Kuczynski v. Schriro et al

Filing 26

REPORT AND RECOMMENDATION re 1 Petition for Writ of Habeas Corpus : recommending that petition be dismissed. The parties have 10 days from the date of service to file specific written objections. Signed by Magistrate Judge Hector C Estrada on 9/29/08. (CKM, )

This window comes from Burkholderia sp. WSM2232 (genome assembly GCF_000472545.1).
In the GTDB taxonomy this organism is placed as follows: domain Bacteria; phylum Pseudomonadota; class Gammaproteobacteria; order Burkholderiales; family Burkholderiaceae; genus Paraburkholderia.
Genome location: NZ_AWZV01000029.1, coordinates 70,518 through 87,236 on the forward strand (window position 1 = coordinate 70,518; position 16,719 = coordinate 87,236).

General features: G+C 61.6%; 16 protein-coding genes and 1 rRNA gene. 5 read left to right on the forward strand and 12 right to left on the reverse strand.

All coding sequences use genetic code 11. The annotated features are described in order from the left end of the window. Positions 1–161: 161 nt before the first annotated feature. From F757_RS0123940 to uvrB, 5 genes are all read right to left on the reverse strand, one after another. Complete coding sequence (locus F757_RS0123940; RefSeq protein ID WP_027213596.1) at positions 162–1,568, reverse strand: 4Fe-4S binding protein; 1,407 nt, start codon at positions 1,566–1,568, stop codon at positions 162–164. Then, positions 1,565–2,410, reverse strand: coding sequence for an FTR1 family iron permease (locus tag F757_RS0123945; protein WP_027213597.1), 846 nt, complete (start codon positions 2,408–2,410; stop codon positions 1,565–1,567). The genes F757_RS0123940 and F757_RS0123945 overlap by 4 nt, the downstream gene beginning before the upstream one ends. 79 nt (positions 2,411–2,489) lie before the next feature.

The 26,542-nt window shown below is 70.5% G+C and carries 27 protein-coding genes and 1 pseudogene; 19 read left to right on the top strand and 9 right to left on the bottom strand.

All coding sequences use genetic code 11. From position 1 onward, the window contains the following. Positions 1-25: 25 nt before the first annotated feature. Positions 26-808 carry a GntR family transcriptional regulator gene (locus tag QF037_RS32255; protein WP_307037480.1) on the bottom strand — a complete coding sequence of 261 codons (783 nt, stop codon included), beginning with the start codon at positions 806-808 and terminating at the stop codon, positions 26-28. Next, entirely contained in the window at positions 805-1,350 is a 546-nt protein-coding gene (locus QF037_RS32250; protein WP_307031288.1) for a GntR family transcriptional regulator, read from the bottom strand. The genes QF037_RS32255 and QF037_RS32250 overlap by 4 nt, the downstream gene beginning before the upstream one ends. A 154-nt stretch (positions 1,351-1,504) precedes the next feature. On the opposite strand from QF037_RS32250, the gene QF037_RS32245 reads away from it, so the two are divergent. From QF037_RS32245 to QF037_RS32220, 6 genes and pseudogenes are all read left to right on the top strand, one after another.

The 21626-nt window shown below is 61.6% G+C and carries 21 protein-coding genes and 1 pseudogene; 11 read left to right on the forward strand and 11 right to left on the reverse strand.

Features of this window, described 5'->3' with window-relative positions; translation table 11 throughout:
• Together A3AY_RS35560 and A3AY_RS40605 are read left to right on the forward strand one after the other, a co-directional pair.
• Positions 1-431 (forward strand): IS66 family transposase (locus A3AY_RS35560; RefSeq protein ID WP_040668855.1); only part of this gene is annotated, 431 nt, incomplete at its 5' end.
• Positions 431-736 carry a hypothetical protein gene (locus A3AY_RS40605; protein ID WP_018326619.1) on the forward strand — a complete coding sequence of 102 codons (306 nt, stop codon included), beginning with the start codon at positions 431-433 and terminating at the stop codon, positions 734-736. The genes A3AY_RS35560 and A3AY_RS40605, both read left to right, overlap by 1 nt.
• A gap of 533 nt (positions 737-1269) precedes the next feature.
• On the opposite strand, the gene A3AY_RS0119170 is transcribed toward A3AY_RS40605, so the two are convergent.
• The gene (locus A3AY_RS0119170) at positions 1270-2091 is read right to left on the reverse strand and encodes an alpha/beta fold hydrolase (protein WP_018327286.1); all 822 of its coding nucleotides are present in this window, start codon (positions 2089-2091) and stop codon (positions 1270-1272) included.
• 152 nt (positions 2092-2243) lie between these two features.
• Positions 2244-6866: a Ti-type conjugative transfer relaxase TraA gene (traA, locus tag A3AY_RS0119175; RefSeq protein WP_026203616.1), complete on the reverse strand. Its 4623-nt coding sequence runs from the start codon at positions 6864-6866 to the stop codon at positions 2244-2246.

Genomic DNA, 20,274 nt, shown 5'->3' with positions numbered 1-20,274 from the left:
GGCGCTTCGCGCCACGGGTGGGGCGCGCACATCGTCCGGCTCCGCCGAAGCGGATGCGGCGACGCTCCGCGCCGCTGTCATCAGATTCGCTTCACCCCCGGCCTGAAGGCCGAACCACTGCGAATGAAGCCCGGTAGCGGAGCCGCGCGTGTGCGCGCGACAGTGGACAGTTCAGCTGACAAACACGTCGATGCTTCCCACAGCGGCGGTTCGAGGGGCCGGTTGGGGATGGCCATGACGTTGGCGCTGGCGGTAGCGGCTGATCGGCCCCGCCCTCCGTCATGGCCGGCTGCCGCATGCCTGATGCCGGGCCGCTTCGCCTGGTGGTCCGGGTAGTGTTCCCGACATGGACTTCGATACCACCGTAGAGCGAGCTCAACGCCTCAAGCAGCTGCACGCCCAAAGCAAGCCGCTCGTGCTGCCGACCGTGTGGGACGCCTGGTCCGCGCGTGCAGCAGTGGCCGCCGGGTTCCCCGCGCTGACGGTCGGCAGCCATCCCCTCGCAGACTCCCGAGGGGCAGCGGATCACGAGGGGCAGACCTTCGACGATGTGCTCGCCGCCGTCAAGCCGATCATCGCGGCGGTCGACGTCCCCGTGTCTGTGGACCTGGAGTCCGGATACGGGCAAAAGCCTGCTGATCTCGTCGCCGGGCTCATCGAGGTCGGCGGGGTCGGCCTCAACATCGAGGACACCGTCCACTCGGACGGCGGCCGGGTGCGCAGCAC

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1 2 3 4 5 6 7 8 9 10 11 12 13 14 15 16 17 18 19 20 21 22 23 24 25 26 27 28 Pending before the Court is Petitioner's Petition for Writ of Habeas Corpus pursuant to 28 U.S.C. 2254 (Doc. No.1). Pursuant to the Rules of Practice of this Court, this matter was referred to the undersigned Magistrate Judge. For the following reasons, the Magistrate Judge recommends that the District Court dismiss the Petition. I. FACTUAL & PROCEDURAL BACKGROUND A. State Proceedings vs. Dora B. Schriro; et. al., Respondents. Richard Kuczynski, Petitioner ) ) ) ) ) ) ) ) ) ) ) ) No. CV 06-460-TUC-FRZ (HCE) REPORT & RECOMMENDATION IN THE UNITED STATES DISTRICT COURT FOR THE DISTRICT OF ARIZONA On October 24, 2002, Petitioner Richard Kuczynski was convicted by jury of Aggravated Driving Under the Influence (While Impaired to the Slightest Degree), While License Is Suspended or Revoked as alleged in Count 1 of the Indictment, and Aggravated Driving With An Alcohol Concentration of 0.10 or More, While License Is Suspended Or Revoked as alleged in Count 2 of the Indictment. (Answer (Doc. No. 13), p. 2, Ex. A) On January 30, 2003, Petitioner was sentenced to aggravated terms of twelve years of 1 2 3 4 5 6 7 8 9 10 11 12 13 14 15 16 17 18 19 20 21 22 23 24 25 26 27 28 imprisonment on each count to run concurrently. (Answer, p.2, Ex. B (citing A.R.S. 281381, 28-1383, 13-6041), Ex. H, pp. 5-6) In sentencing Petitioner, the trial court cited the following circumstances: Defendant's prior record, the fact that he poses a threat to the community, and the fact that he has not learned from his incarceration in the Department of Corrections. (Answer, Ex. B; see also Answer, Ex. H, pp.3-6)) Petitioner, through counsel, appealed his convictions. (Answer, Ex. C) Petitioner raised a single issue on appeal: that the "the prosecutor committed prosecutorial misconduct when she stated in closing argument that [Petitioner] went to MVD after his arrest." (Id. (capitalization omitted)) On that same date, Petitioner, though counsel, filed a Motion to Stay Appeal so that Petitioner could pursue a petition for post-conviction relief. (Id.) On October 29, 2003, Petitioner's Motion to Stay appeal was denied. (www.alptwo.ct.state.az.us) On May 18, 2004, the Arizona Court of Appeals affirmed Petitioner's convictions and sentences. (Answer, p.2, Ex. D) On August 17, 2004, the A.R.S. 13-604, applicable at the time of Petitioner's sentencing, provided, in pertinent part: Except as provided in subsection F, G, H or S of this section or 13-604.01, a person who is at least eighteen years of age or who has been tried as an adult and who stands convicted of a class 4, 5 or 6 felony, whether a completed or preparatory offense, and who has two or more historical prior felony convictions shall be sentenced to imprisonment as prescribed in this subsection and shall not be eligible for suspension of sentence, probation, pardon or release from confinement on any basis except as specifically authorized by 31-233, subsection A or B until the sentence imposed by the court has been served, the person is eligible for release pursuant to 41-1604.07 or the sentence is commuted. The presumptive term may be mitigated or aggravated within the range prescribed under this subsection pursuant to the terms of 13702, subsections B, C and D. The terms are as follows: Felony Minimum Class 4 8 years ... A.R.S. 13-604(C) (2001). Presumptive Maximum 10 years 12 years 1 -2- 1 2 3 4 5 6 7 8 9 10 11 12 13 14 15 16 17 18 19 20 21 22 23 24 25 26 27 28 Arizona Supreme Court denied Petitioner's petition for review. (Petition, Ex. B) On September 23, 2004, the mandate issued. (Answer, Ex. D) On September 7, 2004, Petitioner, through counsel, filed a notice of post-conviction relief pursuant to Rule 32 of the Arizona Rules of Criminal Procedure. (Answer, Ex. E) On September 15, 2005, Petitioner, through counsel, filed a petition for post-conviction relief (hereinafter "PCR petition"), wherein Petitioner raised the following issue for relief: that "[t]rial counsel was ineffective in failing to file a motion to suppress the blood-alcohol evidence" based upon the allegation that the police officer failed to honor Petitioner's request for an attorney at the time of his blood test. (Answer, p.2, Ex. E, p.2) On January 9, 2006, the trial court conducted an evidentiary hearing on the claim raised in Petitioner's PCR petition. (Answer, p.2, Ex. F) On March 6, 2006, the trial court denied Petitioner's PCR petition. (Answer, Ex. G) Petitioner "did not petition for review from the denial of postconviction relief." (Answer, p. 2) On April 11, 2006, Petitioner, acting pro se, filed with the trial court a "Notice: Under Rule 27.4 Request Order to Release" and "Motion to Order Release from Confinement Rule 27.4." (Petition, Ex. I) Petitioner argued that his sentences were unconstitutional under the Fifth Amendment to the United States Constitution because he was sentenced "under criminal, rather than traffic statutes..." (Id.) (capitalization omitted) He asserted that his sentences were"illegal and unconstitutional..." because "there is not an approved Arizona Statute in any subsection, for enhancing or aggravating sentences applied to DUI cases...a complete review of Title 13 shows no point of law/authorization, allowing the prosecution or individual prosecutor to place a defendant in a sentencing range as dangerous and repetitive offenders." (Answer, Ex. I) He also argued that under Arizona statutes, once a DUI offender "has completed [sic] the treatment facility that offender is to be brought before the court to show cause to release." (Id.) Petitioner also submitted certificates of completion of various Department of Correction courses and meetings. (Id.) On April 12, 2006, the trial court denied Petitioner's request for release. (Petition, Ex. G) In so ruling, the trial court stated that Ariz.R.Crim.P. 27.4 did not apply to Petitioner -3- 1 2 3 4 5 6 7 8 9 10 11 12 13 14 15 16 17 18 19 20 21 22 23 24 25 26 27 28 because that rule concerned "terminating probation not a sentence of imprisonment. This Court cannot terminate a sentence of imprisonment based upon completion of Department of Corrections classes." (Id.) The court then construed Petitioner's request as a request for modification of his sentence pursuant to Ariz.R.Crim.P. 24.3 and found that such request was untimely. (Id.) The court also stated: Furthermore, the sentence is not unlawful. Defendant claims that A.R.S. 13604 and 13-701 allowing for enhancement and aggravation of sentences, do not apply to an aggravated driving under the influence (DUI) conviction under A.R.S. 28-1383. However, A.R.S. 28-1383(L)(1) categorizes an aggravated DUI as a class four felony if it occurred due to a suspension, revocation, or cancellation of the driver's license or two prior DUIs within sixty months. The defendant's license was suspended and revoked at the time of driving, making his aggravated DUI a class four felony. Class four felonies are dealt with under A.R.S. 13-604 and 13-702 and can be enhanced and aggravated. The defendant's sentence is lawful, and Rule 27.4, Ariz.R.Crim.P., dealing with termination of probation, does not apply to him. (Id.) On May 17, 2006, Petitioner filed a "Motion for Reconsideration and Set For Evidentiary Hearing Proceedings" regarding the trial court's April 2006 denial of Petitioner's request for release. (Petition, p. 3, Ex. D) On May 18, 2006, the trial court denied Petitioner's motion for reconsideration. (Petition, Ex. E) B. Federal Proceeding On August 30, 2006, Petitioner filed the instant Petition for Writ of Habeas Corpus. Petitioner raises the following claims: 1. A violation of Petitioner's Fifth Amendment rights in that the jury convicted Petitioner of violating a traffic statute under A.R.S. Title 28, but "at sentencing the judge...chose on his own to sentence Petitioner in criminal statute [A.R.S. Title 13], taking Petitioner out of the traffic violation this Petitioner was" charged with and convicted of (hereinafter "Ground I"); 2. A violation of Petitioner's Sixth Amendment rights in that he was convicted of violating a traffic statute but sentenced pursuant to a criminal statute "without counsel's objection or counsel informing Petitioner that it's -4- 1 2 3 4 5 6 7 8 9 10 11 12 13 14 15 16 17 18 19 20 21 22 23 24 25 26 27 28 (Petition) 3. unconstitutional to do such an unethical practice without being charged in a criminal violation in Title...13..." (hereinafter "Ground II"); and A violation of Petitioner's Eighth Amendment rights in that he was subject to a sentence range of "up to two (2) years in prison..." and that his sentences exceeded that amount in light of the court's allegedly improper decision to sentence him under Title 13 (hereinafter "Ground III"). On March 6, 2007, Respondents filed their Answer. Respondents concede that the Petition is timely filed. (Answer, p. 2) Respondents contend that the Petition must be dismissed because Petitioner's grounds for relief are unexhausted and procedurally defaulted. (Id.) Respondents also point out that "[e]ven though aggravated DUI is codified under Chapter 28 of the Arizona Revised Statutes, it constitutes a class 4 felony, indicating the legislature's intent to punish it as a criminal offense consistent with Chapter 13 offenses. See A.R.S. 28-1383(L)(1); 13-701 et seq." (Id. at p.5) Petitioner did not file a Reply. II. DISCUSSION A. Standard: Exhaustion and Procedural Default A federal court may not grant a petition for writ of habeas corpus unless the petitioner has exhausted the state court remedies available to him. 28 U.S.C. 2254(b); Baldwin v. Reese, 541 U.S. 27(2004); Castille v. Peoples, 489 U.S. 346 (1989). The exhaustion inquiry focuses on the availability of state court remedies at the time the petition for writ of habeas corpus is filed in federal court. See O'Sullivan v. Boerckel, 526 U.S. 838 (1999). Exhaustion generally requires that a prisoner give the state courts an opportunity to act on his claims before he presents those claims to a federal court. Id. A petitioner has not exhausted a claim for relief so long as he has a right under state law to raise the claim by available procedure. See Id.; 28 U.S.C. 2254(c). A habeas petitioner may exhaust his claims in one of two ways. First, a claim is exhausted when no remedy remains available to the petitioner in state court. See 28 U.S.C. -5- 1 2 3 4 5 6 7 8 9 10 11 12 13 14 15 16 17 18 19 20 21 22 23 24 25 26 27 28 2254(b)(1)(A). Second, a claim is exhausted if there is an absence of available state corrective process or circumstances exist that render such process ineffective to protect the rights of the petitioner. See 28 U.S.C. 2254(b)(1)(B). To meet the exhaustion requirement, the petitioner must have "fairly present[ed] his claim in each appropriate state court...thereby alerting that court to the federal nature of the claim." Baldwin, 541 U.S. at 29; see also Duncan v. Henry, 513 U.S. 364, 365-66 (1995). A petitioner fairly presents a claim to the state court by describing the factual or legal bases for that claim and by alerting the state court "to the fact that the...[petitioner is] asserting claims under the United States Constitution." Duncan, 513 U.S. at 365-366. See also Tamalini v. Stewart, 249 F.3d 895, 898 (9th Cir. 2001) (same). Mere similarity between a claim raised in state court and a claim in a federal habeas petition is insufficient. Duncan, 513 U.S. at 365-366. Furthermore, to fairly present a claim, the petitioner "must give the state courts one full opportunity to resolve any constitutional issues by invoking one complete round of the State's established appellate review process." O'Sullivan, 526 U.S. at 845. Once a federal claim has been fairly presented to the state courts, the exhaustion requirement is satisfied. See Picard v. Connor, 404 U.S. 270, 275 (1971). In habeas petitions, other than those concerning life sentences or capital cases, the claims of Arizona state prisoners are exhausted if they have been fairly presented to the Arizona Court of Appeals either on appeal of conviction or through a collateral proceeding pursuant to Rule 32 of the Arizona Rules of Criminal Procedure. Swoopes v. Sublett, 196 F.3d 1008, 1010 (9th Cir. 1999), cert. denied 529 U.S. 1124 (2000). In some instances a claim can be technically exhausted even though the state court did not address the merits. This situation is referred to as "procedural bar" or "procedural default." A claim is procedurally defaulted if the state court declined to address the issue on the merits for procedural reasons. Franklin v. Johnson, 290 F.3d 1223, 1230 (9th Cir. 2002). Procedural default also occurs if the federal claim was not presented to the state court and it is clear the state would now refuse to address the merits of the claim for procedural -6- 1 2 3 4 5 6 7 8 9 10 11 12 13 14 15 16 17 18 19 20 21 22 23 24 25 26 27 28 reasons. Id. The procedural bar provides an independent and adequate state-law ground for the conviction and sentence and, thus, prevents federal habeas corpus review unless the petitioner can demonstrate cause and prejudice for failing to raise the federal claim in the state proceedings. Gray v. Netherland, 518 U.S. 152, 161-162 (1996); see also Murray v. Carrier, 477 U.S. 478, 485-495 (1986); Franklin, 290 F.3d at 1231. Accordingly, the procedural default doctrine prevents state prisoners from obtaining federal review by allowing the time to run on available state remedies and then rushing to federal court seeking review. Coleman v. Thompson, 501 U.S. 722, 731-732 (1991). If a claim has never been presented to the state court, a federal habeas court may determine whether state remedies remain available.2 See Harris v. Reed, 489 U.S. 255, 263 n.9 (1989); Franklin, 290 F.3d at 1231. In Arizona, such a determination often involves consideration of Rule 32 et seq. of the Arizona Rules of Criminal Procedure governing postconviction relief proceedings. For example, Ariz.R.Crim.P. 32.1 specifies when a petitioner may seek relief in post-conviction proceedings based on federal constitutional challenges to convictions or sentences. Under Rule 32.2, relief is barred on any claim which could have been raised in a prior Rule 32 petition for post-conviction relief, with the exception of certain claims3 which were justifiably omitted from a prior petition. Ariz.R.Crim.P. 32.2. Although the Ninth Circuit has suggested that under Ariz.R.Crim.P. 32.2, there are exceptions to the rule that a district court can decide whether state remedies remain available for claims that require a knowing, voluntary, and intelligent waiver see Cassett v. Stewart, 406 F.3d 614 (9th Cir. 2005), this Court need not address such waiver because it has not been affirmatively raised by Petitioner. See Beaty v. Stewart, 303 F.3d 975, 987 & n.5 (9th Cir. 2002), cert denied, 538 U.S. 1053 (2003). Such claims include that: (1) the petitioner is being held in custody after his sentence has expired; (2) certain circumstances where newly discovered material facts probably exist and such facts probably would have changed the verdict or sentence; (3) the petitioner's failure to file a timely notice of post-conviction relief was without fault on his part; (4) there has been a significant change in the law that would probably overturn petitioner's conviction if applied to his case; and (5) the petitioner demonstrates by clear and convincing evidence that the facts underlying the claim would be sufficient to establish that no reasonable factfinder would have found petitioner guilty beyond a reasonable doubt. Ariz.R.Crim.P. 32.2(b) -73 2 1 2 3 4 5 6 7 8 9 10 11 12 13 14 15 16 17 18 19 20 21 22 23 24 25 26 27 28 In summary, failure to exhaust and procedural default are different concepts. Franklin, 290 F.3d at 1230-1231. Under both doctrines, the federal court may be required to refuse to hear a habeas claim. Id. The difference between the two is that when a petitioner fails to exhaust, he may still be able to return to state court to present his claims there. Id. In contrast, "[w]hen a petitioner's claims are procedurally barred and a petitioner cannot show cause and prejudice for the default...the district court dismisses the petition because the petitioner has no further recourse in state court." Id. at 1231. B. Analysis Respondents argue that "[n]owhere in the state court did [Petitioner] raise any issue about improper sentencing under the criminal code instead of the traffic code." (Answer, p. 3) Respondents point out that Petitioner instead raised on direct appeal the issue of prosecutorial misconduct. (Id.) In his PCR Petition, Petitioner raised only the issue of ineffective assistance of counsel for failing to file a motion to suppress. (Id.) Contrary to Respondents' assertion, Petitioner, in his April 11, 2006 request that the trial court order his release, raised his contention that he should not have been sentenced under Arizona criminal statutes for violating the traffic code. (See Petition, Ex. I) He also raised the issue in his May 17, 2006 request for reconsideration of the trial court's order denying his request for release. (See Petition, Ex. D) However, the fact that Petitioner raised this issue before the state trial court, does not necessarily mean that he has properly exhausted the claims presented in his federal habeas petition. Petitioner must have fairly presented the constitutional claims he raises herein and he must have provided the state with the opportunity to resolve those constitutional issues by invoking one complete round of the State's established appellate review process. See Duncan, 513 U.S. at 365-366; O'Sullivan, 526 U.S. at 845. In his April 11, 2006 "Motion to Order Release From Confinement. Rule 27.4" filed with the state court, Petitioner argued that his "sentence is unconstitutional [if] he is (citing Ariz.R.Crim.P. 32.1(d)-(h)). -8- 1 2 3 4 5 6 7 8 9 10 11 12 13 14 15 16 17 18 19 20 21 22 23 24 25 26 27 28 sentenced under criminal, rather than traffic statutes! See U.S. Constitution, Amendment (Five)." (Petition, Ex. I) (brackets and text therein in original). He also argued that his sentences were "illegal and unconstitutional....Therefore, a liberty interst [sic] persues [sic] this issue while those illegally incarcerated persons suffer great loss of life and liberty...." (Id.) To satisfy the requirement that he fairly present his federal claims to the Arizona courts, Petitioner herein "needed to apprise...[the Arizona court] that he was making a claim under the U.S. Constitution...and describe `both the operative facts and the federal legal theory on which his claim is based so that the state courts [could] have a fair opportunity to apply controlling legal principles to the facts bearing upon his constitutional claim.'" Castillo v. McFadden, 399 F.3d 993, 999 (9th Cir. 2005) (internal citations omitted) (quoting Kelly v. Small, 315 F.3d 1063, 1066 (9th Cir. 2003) overruled on other grounds by Robbins v. Carey, 481 F.3d. 1143 (9th Cir. 2007)). A habeas petitioner satisfies this burden by either referencing "specific provisions of the federal constitution or cit[ing] to federal or state cases involving the legal standard for a federal constitutional violation. Mere `general appeals to broad constitutional principles, such as due process, equal protection, and the right to a fair trial,' do not establish exhaustion." Id. (citing Hiivala v. Wood, 195 F.3d 1098, 1106 (9th Cir. 1999)). Review of the record reveals that in Petitioner's April 11, 2006 "Motion to Order Release From Confinement. Rule 27.4" filed with the state trial court, he cited the due process clause of the Fifth Amendment of the United States Constitution. Petitioner also alleged a factual basis for that claim. Therefore, Petitioner's Ground I raised in the Petition herein was fairly presented to the state trial court. However, Petitioner did not cite specific provisions of the U.S. Constitution or federal or state cases involving the legal standard for his Sixth Amendment ineffective assistance of counsel claim or his Eighth Amendment cruel and unusual punishment claim advanced in Grounds II and III, respectively, of his federal habeas petition. Nor did his state court filings "describe the operative facts and legal theory upon which [the supposed ineffective -9- 1 2 3 4 5 6 7 8 9 10 11 12 13 14 15 16 17 18 19 20 21 22 23 24 25 26 27 28 assistance of counsel and cruel and unusual punishment claims...are] based..., he did not fairly present those particular federal claims to the state courts in order to give the State the opportunity to pass upon and correct them." Tamalini, 249 F.3d at 898. See also Castillo, 399 F.3d at 999. Consequently, Petitioner has failed to fairly present to the state court his federal claims raised in Grounds II and III of the instant Petition thereby rendering such claims unexhausted for federal habeas purposes. Moreover, the record also reflects that Petitioner failed to provide the state court with a full opportunity to review his Fifth Amendment claim given that he did not seek appellate review of the trial court's denial of his motion for release and/or motion for reconsideration. See O'Sullivan, 526 U.S. at 845 (the petitioner "must give the state courts one full opportunity to resolve any constitutional issues by invoking one complete round of the State's established appellate review process."). Review of the record as well as the appellate court docket, which is a matter of public record, reflects that Petitioner did not present his federal claims raised herein to the state appellate court. (See Petition, p. 3; www.apltwo.ct.state.az.us) Therefore, Petitioner has failed to fairly present to the state court his claim raised in Ground I of the Petition herein, thus, rendering that claim unexhausted.4 Consequently, all three of Petitioner's grounds for relief raised in his federal habeas petition are unexhausted. Further, Petitioner is now barred pursuant to Rule 32.2(a) of the Arizona Rules of Criminal Procedure from returning to state court. See Coleman, 501 U.S. at 732, 735 n.1. See also Franklin, 290 F.3d at 1230-1231 ("the procedural default rule barring consideration of a federal claim applies...if it is clear that the state court would hold the claim procedurally barred."). Petitioner also fails to show cause or prejudice for the default. Even had Petitioner fairly presented the claims raised in Grounds II and III of his habeas petition in his April 11, 2006 "Motion to Order Release From Confinement. Rule 27.4", his failure to seek appellate court review of the trial court's order denying that Motion would render those Grounds unexhausted as well. - 10 - 4 1 2 3 4 5 6 7 8 9 10 11 12 13 14 15 16 17 18 19 20 21 22 23 24 25 26 27 28 When a petitioner's claims are procedurally barred and the petitioner, like Petitioner herein, has not shown cause or prejudice for the default, "the district court dismisses the petition because the petitioner has no further recourse in state court." Franklin, 290 F.3d at 1231. III. RECOMMENDATION For the foregoing reasons, Petitioner's claims are procedurally defaulted, and thus, precluded from federal review. Therefore, the Magistrate Judge recommends that the District Court dismiss the Petition as procedurally barred. Pursuant to 28 U.S.C. 636(b), any party may serve and file written objections within ten days after being served with a copy of this Report and Recommendation. A party may respond to another party's objections within ten days after being served with a copy thereof. Fed.R.Civ.P. 72(b). If objections are filed, the parties should use the following case number: CV 06-460-TUC-FRZ. If objections are not timely filed, then the parties' right to de novo review by the District Court may be deemed waived. See United States v. Reyna-Tapia, 328 F.3d 1114, 1121 (9th Cir.) (en banc), cert. denied, 540 U.S. 900 (2003). DATED this 29th day of September, 2008. - 11 -